The anatomy of a gold trade

John C Burford looks at a recent trade in gold which illustrates beautifully how to manage a swing trade.

Before I start on today's topic, I want to comment on yesterday's sudden plunge in Google shares, which wiped out a greater dollar wealth ($14bn) in just a few moments than has ever occurred in stock market history.

Talk about today's traders having a hair trigger! But this vividly illustrates how jumpy the markets are today. Markets are highly fractured and polarised and getting more so. At some point, the Google experience will surely be repeated in many other markets. That is when I want to be short everything on the board!

But back to today's coverage, and I want to follow up on the gold story, as it illustrates how a swing trade can be managed professionally. I hope you can use this example as a blueprint in managing your own swing trades.

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I have made it plain that I take a negative attitude to the long side of gold, and have spelled out my reasoning in previous articles. Of course, this is dead set against most opinions - but if conditions change, then I'll change my opinions.

I have largely stayed out of the market during the huge bull run since the summer. But it has become a classic crowded trade with bullish consensus up near record highs. This is always a warning sign to me.

Many have viewed the $1,800 level as a target and resistance, and I have showen that since the market failed by a mere $4 to hit the target, the bulls, who were waiting for the $1,800 print, would be seeing their profits shrink before their eyes. As each day has passed since the 5 October high, many would be kicking themselves for being greedy and not taking the massive profits on offer!

Don't worry, this is a common experience. And this is where the necessity of having a timeframe in mind comes into play. If you are a long-term investor, then this dip would not overly worry you. But if you are more short-term oriented, this decline will be of immediate concern.

A classic error in trading is to move away from an original shorter-term view to a market-imposed long-term view: "It will come right, don't worry". These are some of the most dangerous words in finance, because if it doesn't, you will be wiped out.

Remember - the cynic's definition of a long-term investment is a short-term speculation that went wrong.

Don't be a cynic!

And that is why I advocate using protective stops on all positions and here is a great example of how to manage your stops.

On Wednesday, the market had fallen to the $1,730 area and was staging a rally to correct the oversold condition. I had a solid resistance zone mapped out from the meeting of two tramlines and a Fibonacci level:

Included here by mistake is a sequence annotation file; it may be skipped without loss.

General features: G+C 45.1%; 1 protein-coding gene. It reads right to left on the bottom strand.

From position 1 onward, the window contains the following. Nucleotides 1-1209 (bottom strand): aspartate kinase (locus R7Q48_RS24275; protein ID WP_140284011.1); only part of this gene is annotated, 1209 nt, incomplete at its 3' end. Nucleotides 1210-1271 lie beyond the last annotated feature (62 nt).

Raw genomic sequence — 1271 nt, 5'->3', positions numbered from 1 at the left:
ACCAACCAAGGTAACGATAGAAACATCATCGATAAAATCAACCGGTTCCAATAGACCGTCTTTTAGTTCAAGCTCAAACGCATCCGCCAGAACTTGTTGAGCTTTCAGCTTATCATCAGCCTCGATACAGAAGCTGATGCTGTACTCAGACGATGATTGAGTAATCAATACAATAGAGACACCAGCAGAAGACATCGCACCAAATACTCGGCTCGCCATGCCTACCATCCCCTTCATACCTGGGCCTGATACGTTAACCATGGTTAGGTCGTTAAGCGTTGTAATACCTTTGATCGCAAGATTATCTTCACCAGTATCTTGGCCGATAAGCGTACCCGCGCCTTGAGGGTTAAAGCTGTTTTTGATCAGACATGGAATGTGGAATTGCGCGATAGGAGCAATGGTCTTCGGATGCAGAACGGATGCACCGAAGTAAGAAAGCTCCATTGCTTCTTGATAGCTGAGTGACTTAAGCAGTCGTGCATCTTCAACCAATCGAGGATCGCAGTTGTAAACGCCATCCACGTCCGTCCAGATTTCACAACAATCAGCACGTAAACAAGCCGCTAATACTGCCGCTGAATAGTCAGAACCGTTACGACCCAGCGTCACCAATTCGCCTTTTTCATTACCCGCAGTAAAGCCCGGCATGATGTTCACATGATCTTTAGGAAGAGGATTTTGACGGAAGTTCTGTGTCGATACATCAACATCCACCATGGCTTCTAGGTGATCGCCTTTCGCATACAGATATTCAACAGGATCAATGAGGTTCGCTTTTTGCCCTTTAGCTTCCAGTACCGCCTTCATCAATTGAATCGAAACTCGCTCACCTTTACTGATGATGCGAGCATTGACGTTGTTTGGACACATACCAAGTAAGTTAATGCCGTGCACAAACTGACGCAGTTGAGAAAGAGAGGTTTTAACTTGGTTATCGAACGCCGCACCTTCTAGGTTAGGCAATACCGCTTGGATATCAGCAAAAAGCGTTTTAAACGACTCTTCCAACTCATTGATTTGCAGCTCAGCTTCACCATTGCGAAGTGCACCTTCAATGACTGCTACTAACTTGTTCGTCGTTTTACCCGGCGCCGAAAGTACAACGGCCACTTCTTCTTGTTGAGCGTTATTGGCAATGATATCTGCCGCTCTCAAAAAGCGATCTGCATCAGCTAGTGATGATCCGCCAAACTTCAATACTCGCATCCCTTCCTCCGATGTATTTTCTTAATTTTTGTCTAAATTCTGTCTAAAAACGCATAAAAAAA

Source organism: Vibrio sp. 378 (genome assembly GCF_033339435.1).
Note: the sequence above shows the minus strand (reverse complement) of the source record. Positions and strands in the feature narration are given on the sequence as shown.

(Click on the chart for a larger version)

I was holding a short trade taken at the $1,775 area on a break and kiss of the centre tramline. The pink zone was my target top for the rally, and the blue zone was my line in the sand for my bearish position.

And this morning, this is the situation:


(Click on the chart for a larger version)

The market eventually bounced off my target zone and is currently headed lower off the tramline (yet another example of tramline-as-resistance!).

As for my stop placements, my original place was around $1,790, but as the market declined, I moved it to break-even.

And this morning, with the new leg down, I am moving it to just above this week's high in the $1,755 area. I could place it closer, say just above the upper tramline in the $1,745 area. But I know that gold is notorious for spiking out of a tramline and then sneaking back inside. I will give it a little more room.

So now, no matter what occurs, I am guaranteed a profit. If the market suddenly rallies to my stop, I will take a $20 profit from this trade. Nice.

But if the market moves below the $1,730 low, much larger gains are on the cards, and I will of course observe what kind of action ensues as this will guide me in further managing my trade.

So you see, this style of conservative trade management is low stress. I am not constantly wondering what to do whether to take profits or get out after reading some article or other. I will let the market decide whether to take me out or not, or whether to bestow great riches on a truly deserving trader.

Next week, I will cover the Dow and the euro as they have rallied into crucial levels.

If you're a new reader, or need a reminder about some of the methods I refer to in my trades, then do have a look at my introductory videos:

The essentials of tramline trading

Advanced tramline trading

An introduction to Elliott wave theory

Advanced trading with Elliott waves

Trading with Fibonacci levels

Trading with 'momentum'

Putting it all together

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John is is a British-born lapsed PhD physicist, who previously worked for Nasa on the Mars exploration team. He is a former commodity trading advisor with the US Commodities Futures Trading Commission, and worked in a boutique futures house in California in the 1980s.


He was a partner in one of the first futures newsletter advisory services, based in Washington DC, specialising in pork bellies and currencies. John is primarily a chart-reading trader, having cut his trading teeth in the days before PCs.


As well as his work in the financial world, he has launched, run and sold several 'real' businesses producing 'real' products.